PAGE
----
I last wrote about my 50 page rule, how I give every book 50 pages to capture my interest. However, every once in a while in a while, in the very back of my mind, there comes this wee soft whisper that says, “Go ahead, try that one again. You’re ready.”
I was in the middle of editing one novel, still working through another in progress, and wound up picking up a crime/mystery novel of such depth and complexity, I was too distracted to appreciate it. So, following my own advice, I put it down after the obligatory 50 pages. And then came the voice, and I have to tell you, I’m so glad I listened to it.
In the interest of full disclosure, “Silenced Cry” is the first in the Sam Harper mystery series by my friend and colleague, Marta Stephens. You who have read her many contributions here know what an extraordinary talent she is. Trust me, her novels are even better.
When Detective Sam Harper's partner, Frank Gillies, gets a tip a suspect in a high profile drug case they’ve been following is hanging out in a seedy dive bar, they hurry to apprehend him. In an instant, the bust goes sour and faster than anyone can think, Gillies and the suspect are lying on a rain-puddled street, awash in their own blood.
To prevent Harper from going off on a vendetta against the drug kingpin responsible for his partner’s death, the precinct captain transfers him from Narcotics to Homicide, trying to bury him away under a pile of cold case files. But even the new assignment doesn’t deter Harper from sticking his nose in the investigation that killed his friend and mentor. Each discovery leads to another unanswered question about Gillies' past and his connection to the criminals they were chasing. Sam tries to move forward, but becomes irate when he's teamed with a new partner, David Mann, who hails from a notorious precinct, ripe with corruption. While not convinced of his new partner’s honesty, Harper and Mann learn to tolerate each other. Their first case calls them to a construction site to investigate remains found in a sealed up wall, a baby placed in the concrete casket shortly after birth.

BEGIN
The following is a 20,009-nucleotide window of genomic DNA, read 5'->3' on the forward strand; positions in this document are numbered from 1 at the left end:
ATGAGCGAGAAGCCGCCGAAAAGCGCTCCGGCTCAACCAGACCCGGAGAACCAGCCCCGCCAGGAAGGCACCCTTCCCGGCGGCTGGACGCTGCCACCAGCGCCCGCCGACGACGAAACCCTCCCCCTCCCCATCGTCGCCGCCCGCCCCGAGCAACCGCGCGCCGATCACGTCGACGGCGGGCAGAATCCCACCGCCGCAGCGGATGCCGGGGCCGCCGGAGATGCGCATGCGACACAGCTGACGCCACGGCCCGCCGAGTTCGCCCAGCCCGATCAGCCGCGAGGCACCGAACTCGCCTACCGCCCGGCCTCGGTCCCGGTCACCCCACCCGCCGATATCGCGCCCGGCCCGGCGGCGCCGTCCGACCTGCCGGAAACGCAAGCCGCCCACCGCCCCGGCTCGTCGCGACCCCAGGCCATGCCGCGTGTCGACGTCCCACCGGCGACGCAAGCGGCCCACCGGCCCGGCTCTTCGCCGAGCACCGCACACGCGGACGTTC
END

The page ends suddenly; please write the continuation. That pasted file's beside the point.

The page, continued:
The case begins to consume Harper and Mann, who dig into the past with a new found determination. Not content to let his old case die, he finds strange connections with his and Gillies' past, and soon learns there is a connection even to the dead baby in the wall. The search for answers brings the readers along for a breakneck rollercoaster ride, where nothing is as it seems, and Harper is forced to stand alone as everything he thought he knew is called into question.
The climax is among the most satisfying experiences I’ve ever had at the end of a book. In the end, I broke my own rules to come back to a book and character I truly have come to admire, and an artist and wordsmith I respect and learn from every chance I get.